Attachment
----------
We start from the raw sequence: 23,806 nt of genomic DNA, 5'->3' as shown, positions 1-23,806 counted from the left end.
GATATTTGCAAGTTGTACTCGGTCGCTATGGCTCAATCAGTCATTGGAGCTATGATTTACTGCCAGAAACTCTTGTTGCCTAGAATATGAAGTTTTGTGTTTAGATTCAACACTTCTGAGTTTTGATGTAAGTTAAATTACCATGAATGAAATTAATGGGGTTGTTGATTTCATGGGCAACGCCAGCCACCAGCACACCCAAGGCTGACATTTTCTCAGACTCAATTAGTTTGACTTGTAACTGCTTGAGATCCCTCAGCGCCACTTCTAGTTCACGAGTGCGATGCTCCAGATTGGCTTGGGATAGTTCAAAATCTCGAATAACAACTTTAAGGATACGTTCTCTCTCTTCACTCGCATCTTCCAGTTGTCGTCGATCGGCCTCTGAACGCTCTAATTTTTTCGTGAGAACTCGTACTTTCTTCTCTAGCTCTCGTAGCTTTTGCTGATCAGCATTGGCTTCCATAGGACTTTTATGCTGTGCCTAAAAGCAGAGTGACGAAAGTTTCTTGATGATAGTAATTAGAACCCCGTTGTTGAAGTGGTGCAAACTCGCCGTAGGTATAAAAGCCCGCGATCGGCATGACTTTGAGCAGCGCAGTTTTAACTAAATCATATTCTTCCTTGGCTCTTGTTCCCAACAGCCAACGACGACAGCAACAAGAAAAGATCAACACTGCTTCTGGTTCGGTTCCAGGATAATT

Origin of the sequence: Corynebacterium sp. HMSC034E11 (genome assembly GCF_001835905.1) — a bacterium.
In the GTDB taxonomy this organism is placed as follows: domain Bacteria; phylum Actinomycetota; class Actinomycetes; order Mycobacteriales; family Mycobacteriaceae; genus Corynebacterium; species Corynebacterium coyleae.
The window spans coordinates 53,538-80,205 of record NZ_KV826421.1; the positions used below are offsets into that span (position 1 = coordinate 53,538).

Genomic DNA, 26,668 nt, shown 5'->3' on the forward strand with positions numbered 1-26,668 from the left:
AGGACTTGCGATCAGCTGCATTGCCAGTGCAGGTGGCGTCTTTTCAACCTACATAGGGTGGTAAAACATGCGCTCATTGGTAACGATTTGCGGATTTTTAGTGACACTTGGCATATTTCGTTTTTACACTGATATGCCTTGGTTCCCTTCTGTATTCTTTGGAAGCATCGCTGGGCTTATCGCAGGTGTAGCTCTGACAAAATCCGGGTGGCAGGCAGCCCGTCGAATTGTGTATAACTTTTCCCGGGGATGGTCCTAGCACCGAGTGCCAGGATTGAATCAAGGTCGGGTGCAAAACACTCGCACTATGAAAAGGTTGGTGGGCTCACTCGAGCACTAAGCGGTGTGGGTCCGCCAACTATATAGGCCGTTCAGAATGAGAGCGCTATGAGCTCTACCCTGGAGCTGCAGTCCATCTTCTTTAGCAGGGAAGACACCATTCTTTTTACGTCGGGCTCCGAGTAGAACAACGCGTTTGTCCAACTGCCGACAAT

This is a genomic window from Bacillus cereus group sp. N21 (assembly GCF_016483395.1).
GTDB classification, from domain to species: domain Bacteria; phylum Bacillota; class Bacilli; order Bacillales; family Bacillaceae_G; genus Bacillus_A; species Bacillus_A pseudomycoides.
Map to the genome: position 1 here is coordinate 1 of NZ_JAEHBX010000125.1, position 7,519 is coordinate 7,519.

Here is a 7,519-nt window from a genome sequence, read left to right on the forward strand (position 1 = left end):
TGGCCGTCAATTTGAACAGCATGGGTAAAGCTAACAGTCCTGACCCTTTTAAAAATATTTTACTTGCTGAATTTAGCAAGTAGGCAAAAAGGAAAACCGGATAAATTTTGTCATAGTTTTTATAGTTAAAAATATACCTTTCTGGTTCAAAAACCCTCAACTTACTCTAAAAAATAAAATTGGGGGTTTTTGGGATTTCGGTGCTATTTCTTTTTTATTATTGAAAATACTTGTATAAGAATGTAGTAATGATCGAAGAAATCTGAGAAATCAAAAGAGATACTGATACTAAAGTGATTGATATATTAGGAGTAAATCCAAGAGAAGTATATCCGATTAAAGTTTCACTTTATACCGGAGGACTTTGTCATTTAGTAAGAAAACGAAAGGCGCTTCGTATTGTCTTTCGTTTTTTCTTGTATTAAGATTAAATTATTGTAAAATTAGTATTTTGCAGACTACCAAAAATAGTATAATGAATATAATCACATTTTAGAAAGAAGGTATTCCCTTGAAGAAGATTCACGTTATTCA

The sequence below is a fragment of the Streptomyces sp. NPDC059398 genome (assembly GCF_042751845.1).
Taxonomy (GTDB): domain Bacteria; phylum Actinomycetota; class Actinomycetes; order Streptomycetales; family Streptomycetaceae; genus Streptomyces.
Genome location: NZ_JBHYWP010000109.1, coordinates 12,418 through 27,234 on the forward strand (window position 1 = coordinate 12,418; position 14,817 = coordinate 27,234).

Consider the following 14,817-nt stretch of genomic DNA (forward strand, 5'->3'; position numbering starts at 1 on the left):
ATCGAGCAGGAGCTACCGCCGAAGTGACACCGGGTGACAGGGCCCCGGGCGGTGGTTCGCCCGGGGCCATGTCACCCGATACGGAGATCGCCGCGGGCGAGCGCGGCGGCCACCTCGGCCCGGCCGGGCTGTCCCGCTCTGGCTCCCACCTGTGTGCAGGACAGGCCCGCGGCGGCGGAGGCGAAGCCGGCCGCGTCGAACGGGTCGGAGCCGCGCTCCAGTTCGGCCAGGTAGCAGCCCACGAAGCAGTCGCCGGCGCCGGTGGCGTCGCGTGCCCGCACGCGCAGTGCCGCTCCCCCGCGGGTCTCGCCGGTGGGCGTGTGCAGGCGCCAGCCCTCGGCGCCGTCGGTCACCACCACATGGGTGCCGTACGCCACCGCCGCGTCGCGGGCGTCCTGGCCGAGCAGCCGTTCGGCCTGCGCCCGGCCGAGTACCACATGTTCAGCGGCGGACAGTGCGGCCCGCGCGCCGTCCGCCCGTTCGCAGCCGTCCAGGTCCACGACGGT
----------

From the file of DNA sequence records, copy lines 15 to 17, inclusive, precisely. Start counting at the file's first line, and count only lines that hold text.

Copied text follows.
Genome location: NZ_JBHYWP010000109.1, coordinates 12,418 through 27,234 on the forward strand (window position 1 = coordinate 12,418; position 14,817 = coordinate 27,234).

Consider the following 14,817-nt stretch of genomic DNA (forward strand, 5'->3'; position numbering starts at 1 on the left):
ATCGAGCAGGAGCTACCGCCGAAGTGACACCGGGTGACAGGGCCCCGGGCGGTGGTTCGCCCGGGGCCATGTCACCCGATACGGAGATCGCCGCGGGCGAGCGCGGCGGCCACCTCGGCCCGGCCGGGCTGTCCCGCTCTGGCTCCCACCTGTGTGCAGGACAGGCCCGCGGCGGCGGAGGCGAAGCCGGCCGCGTCGAACGGGTCGGAGCCGCGCTCCAGTTCGGCCAGGTAGCAGCCCACGAAGCAGTCGCCGGCGCCGGTGGCGTCGCGTGCCCGCACGCGCAGTGCCGCTCCCCCGCGGGTCTCGCCGGTGGGCGTGTGCAGGCGCCAGCCCTCGGCGCCGTCGGTCACCACCACATGGGTGCCGTACGCCACCGCCGCGTCGCGGGCGTCCTGGCCGAGCAGCCGTTCGGCCTGCGCCCGGCCGAGTACCACATGTTCAGCGGCGGACAGTGCGGCCCGCGCGCCGTCCGCCCGTTCGCAGCCGTCCAGGTCCACGACGGT